Tech changes across CWU campus

Matt Escamilla, Staff Reporter

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The Student Tech Fee Council is in the process of making the old heat building into an esports gaming center and tech lounge. Student Technology Fee Council Chairman Lwin Htet said that on Oct. 31 members of the council, project managers from the CWU facilities department, architects and others will be heading to the west side to checkout locations that already have esports complexes. 

“It’s going to be a place where students can go hangout. They can play video games in there,” Htet said. 

According to Htet, if the complex gets completed, it will be the biggest esports facility in Washington.  

The facility will have classrooms to teach people how to use the equipment. It will also have computers, gaming consoles and a virtual reality area. The people involved with the project are currently speaking with CWU Dining Services about putting some kind of food area in the facility. The price and timeline for completion of the facility is still to be determined. 

Htet mentioned there will be a survey coming out to see what students would want in the esports complex.  

In the beginning of fall quarter, students noticed new printing stations around campus. Given the fact WEPA is a new printing system, ASCWU Vice President of Student Life and Facilities Mickael Candelaria knew there was potential for student frustration.

“We know that with our returning students, second years and above … and those new to the campus [were] going to have different perspectives,” Candelaria said. 

Candelaria also serves on the Student Technology Fee Council as an ASCWU representative.

 According to Htet, the biggest issue students are currently having with the WEPA system is their unfamiliarity with WEPA.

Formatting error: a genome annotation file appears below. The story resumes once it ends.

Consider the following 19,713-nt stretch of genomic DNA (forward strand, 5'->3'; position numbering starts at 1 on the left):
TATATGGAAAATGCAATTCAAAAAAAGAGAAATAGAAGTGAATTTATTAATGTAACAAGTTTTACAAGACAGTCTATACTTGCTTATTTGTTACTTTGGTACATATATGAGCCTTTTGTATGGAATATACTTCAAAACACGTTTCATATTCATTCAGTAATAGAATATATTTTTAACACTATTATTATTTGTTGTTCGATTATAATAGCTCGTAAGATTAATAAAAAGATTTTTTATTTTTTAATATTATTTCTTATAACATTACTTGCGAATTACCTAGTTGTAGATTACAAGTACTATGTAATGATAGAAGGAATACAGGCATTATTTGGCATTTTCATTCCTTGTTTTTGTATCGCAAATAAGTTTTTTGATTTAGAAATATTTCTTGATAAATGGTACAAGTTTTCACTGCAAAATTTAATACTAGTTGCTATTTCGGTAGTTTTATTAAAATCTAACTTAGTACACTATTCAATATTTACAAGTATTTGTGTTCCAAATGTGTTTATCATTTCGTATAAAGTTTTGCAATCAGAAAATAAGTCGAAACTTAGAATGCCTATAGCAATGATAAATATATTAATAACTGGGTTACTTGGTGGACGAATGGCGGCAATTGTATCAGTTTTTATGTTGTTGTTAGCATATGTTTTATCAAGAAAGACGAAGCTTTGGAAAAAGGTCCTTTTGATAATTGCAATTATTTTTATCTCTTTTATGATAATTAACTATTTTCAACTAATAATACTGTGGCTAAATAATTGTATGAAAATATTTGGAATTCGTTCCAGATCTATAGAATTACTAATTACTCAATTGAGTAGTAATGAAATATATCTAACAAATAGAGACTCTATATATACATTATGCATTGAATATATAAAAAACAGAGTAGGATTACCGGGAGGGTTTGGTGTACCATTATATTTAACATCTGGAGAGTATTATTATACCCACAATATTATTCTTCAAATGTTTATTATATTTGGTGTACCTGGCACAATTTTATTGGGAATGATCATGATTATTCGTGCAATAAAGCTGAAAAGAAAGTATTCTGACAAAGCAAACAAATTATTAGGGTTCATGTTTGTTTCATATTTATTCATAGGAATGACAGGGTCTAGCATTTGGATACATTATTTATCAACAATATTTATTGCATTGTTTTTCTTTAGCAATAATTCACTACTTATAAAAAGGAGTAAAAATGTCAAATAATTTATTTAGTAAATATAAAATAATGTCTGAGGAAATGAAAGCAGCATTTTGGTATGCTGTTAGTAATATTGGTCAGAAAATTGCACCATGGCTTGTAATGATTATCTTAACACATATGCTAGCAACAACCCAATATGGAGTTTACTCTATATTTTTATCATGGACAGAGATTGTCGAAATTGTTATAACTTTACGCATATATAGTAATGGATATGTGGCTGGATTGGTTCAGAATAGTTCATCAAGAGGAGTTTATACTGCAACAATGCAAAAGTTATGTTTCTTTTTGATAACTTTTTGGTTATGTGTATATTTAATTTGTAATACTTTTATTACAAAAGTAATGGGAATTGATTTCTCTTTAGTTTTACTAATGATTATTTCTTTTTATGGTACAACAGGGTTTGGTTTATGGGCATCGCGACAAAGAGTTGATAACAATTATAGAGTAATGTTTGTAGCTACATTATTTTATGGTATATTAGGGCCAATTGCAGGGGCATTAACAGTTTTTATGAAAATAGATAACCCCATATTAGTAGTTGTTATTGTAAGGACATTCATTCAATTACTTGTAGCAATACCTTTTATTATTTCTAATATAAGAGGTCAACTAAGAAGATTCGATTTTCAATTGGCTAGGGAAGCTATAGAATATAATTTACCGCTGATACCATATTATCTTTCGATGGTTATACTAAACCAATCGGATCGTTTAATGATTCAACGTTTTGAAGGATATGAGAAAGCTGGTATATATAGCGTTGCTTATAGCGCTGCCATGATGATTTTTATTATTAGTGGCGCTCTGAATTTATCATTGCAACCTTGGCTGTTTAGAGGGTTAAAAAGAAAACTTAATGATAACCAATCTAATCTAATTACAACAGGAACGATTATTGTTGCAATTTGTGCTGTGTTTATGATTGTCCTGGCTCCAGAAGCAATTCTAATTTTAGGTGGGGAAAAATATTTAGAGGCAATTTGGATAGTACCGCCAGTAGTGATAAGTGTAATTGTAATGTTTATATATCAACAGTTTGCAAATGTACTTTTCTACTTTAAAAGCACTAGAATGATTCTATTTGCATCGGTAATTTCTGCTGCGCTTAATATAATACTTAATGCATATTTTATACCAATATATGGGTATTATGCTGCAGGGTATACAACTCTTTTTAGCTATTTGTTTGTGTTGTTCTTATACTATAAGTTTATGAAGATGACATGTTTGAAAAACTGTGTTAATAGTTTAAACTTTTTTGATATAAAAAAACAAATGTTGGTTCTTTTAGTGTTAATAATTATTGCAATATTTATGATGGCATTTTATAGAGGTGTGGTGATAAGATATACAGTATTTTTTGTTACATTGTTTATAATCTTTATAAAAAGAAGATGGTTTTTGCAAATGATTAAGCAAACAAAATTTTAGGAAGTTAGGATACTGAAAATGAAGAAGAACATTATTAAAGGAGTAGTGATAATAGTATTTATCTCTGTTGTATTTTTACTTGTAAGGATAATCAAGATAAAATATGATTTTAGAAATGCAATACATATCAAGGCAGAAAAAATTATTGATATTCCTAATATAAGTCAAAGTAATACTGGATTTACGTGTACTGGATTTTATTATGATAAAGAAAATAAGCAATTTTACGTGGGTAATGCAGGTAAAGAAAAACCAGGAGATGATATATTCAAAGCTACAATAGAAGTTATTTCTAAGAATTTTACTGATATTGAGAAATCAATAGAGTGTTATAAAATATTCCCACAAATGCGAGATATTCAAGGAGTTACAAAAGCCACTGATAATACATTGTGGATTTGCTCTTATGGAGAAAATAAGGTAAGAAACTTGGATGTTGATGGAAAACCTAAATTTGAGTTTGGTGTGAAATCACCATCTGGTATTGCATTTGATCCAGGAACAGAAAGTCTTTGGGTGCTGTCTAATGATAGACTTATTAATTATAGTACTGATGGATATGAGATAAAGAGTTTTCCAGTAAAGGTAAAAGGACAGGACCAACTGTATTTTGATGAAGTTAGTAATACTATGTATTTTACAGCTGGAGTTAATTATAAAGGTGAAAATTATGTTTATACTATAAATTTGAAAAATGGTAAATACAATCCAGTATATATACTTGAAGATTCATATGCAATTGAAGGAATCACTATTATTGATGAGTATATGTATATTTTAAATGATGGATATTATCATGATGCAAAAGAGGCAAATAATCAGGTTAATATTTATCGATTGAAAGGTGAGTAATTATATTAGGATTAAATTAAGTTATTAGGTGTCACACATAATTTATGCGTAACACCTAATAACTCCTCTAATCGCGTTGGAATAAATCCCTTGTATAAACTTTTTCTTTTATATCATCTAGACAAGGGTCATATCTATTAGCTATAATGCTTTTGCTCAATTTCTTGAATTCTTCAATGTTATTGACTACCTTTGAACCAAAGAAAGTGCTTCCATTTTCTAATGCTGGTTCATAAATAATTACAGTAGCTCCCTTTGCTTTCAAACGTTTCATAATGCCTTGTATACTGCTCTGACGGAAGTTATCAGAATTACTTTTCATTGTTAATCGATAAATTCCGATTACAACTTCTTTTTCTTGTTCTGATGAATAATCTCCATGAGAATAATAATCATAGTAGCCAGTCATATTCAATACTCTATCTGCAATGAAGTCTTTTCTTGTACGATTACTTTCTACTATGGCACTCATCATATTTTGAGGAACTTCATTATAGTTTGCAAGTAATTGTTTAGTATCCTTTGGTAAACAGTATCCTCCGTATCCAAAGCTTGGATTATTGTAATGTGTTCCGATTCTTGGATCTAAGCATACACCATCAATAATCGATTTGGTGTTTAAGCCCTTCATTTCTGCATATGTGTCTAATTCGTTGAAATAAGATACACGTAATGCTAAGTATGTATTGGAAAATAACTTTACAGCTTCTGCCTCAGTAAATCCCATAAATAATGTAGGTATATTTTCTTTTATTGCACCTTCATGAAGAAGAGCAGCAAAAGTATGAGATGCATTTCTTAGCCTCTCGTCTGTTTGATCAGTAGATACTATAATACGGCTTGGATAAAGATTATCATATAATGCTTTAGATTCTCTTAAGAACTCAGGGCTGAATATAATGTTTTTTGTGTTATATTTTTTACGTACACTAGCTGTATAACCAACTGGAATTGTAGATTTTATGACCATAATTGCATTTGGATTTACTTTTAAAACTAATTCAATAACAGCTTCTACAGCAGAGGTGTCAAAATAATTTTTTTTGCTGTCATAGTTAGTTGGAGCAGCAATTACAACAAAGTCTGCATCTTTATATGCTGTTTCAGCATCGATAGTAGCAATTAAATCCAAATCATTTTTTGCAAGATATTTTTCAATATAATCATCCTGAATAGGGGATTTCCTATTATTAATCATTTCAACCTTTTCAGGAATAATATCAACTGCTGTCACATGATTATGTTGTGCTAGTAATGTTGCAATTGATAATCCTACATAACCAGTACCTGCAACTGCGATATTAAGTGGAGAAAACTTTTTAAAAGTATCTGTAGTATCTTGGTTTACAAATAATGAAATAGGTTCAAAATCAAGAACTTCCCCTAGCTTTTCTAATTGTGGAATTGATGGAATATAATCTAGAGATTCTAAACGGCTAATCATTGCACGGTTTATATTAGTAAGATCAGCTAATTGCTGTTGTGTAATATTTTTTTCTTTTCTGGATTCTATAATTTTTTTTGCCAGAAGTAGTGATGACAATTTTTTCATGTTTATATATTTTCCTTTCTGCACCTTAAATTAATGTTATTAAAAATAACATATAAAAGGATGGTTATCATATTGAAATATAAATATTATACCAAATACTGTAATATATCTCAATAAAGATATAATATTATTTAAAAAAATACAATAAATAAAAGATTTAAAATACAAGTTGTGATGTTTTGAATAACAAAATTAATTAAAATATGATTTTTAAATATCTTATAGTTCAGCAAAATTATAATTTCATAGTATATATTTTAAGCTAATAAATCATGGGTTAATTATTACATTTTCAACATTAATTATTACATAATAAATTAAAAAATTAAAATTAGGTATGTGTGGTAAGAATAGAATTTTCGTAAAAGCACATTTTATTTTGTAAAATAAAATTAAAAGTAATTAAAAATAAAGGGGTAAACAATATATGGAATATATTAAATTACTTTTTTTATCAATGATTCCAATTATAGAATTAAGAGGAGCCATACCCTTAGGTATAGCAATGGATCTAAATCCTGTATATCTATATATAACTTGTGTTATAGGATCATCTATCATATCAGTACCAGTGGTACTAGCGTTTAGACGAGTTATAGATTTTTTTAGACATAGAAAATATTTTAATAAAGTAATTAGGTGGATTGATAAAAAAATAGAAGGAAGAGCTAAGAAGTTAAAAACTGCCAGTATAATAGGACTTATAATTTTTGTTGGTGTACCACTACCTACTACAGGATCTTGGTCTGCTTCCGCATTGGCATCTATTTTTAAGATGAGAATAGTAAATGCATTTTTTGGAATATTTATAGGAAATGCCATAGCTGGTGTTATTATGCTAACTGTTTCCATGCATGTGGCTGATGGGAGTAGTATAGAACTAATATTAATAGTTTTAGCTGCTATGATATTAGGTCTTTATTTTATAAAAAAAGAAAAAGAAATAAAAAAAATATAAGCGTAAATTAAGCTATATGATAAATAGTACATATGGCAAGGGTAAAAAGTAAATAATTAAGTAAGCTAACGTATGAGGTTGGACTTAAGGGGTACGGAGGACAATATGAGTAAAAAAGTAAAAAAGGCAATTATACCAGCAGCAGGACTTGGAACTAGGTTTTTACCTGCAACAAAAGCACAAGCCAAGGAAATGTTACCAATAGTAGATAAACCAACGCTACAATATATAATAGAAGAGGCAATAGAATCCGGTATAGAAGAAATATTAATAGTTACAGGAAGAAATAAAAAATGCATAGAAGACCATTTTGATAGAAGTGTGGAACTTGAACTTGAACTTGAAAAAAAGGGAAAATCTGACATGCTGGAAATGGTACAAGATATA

“If you knew everything that you could do on this new [WEPA] system you would like it a lot more than the previous system,” Htet said. 

Candelaria mentioned some individuals might be afraid to use the new system because it’s so new. 

Agnese Husko, a freshman pre-medicine major, is one of those students hesitant to try the new WEPA system.

“My phone is pretty slow so I just don’t know how to work with the phone and the kiosks … I kind of get nervous about [it]. Is it going to print the right thing?” Husko said. 

Husko mentioned she tried to follow the instructions on a flyer she was given, however, the directions were vague on how to upload documents. 

Htet said the tech council are in talks with WEPA right now to develop pamphlets and other informational channels that tell students how the system works. 

Candelaria said the new system provides students more places on campus to print than the past busy areas in the SURC and Brooks Library. 

For people who are disappointed with the printing balance being deducted this quarter, it is not considered a deduction in printing funds, according to Htet. 

“You never really had $15. We just gave you a $5 buffer just in case of a misprint,” Htet said. 

According to Htet and Candelaria, people can contact WEPA for a refund if there are any misprints while using the system.

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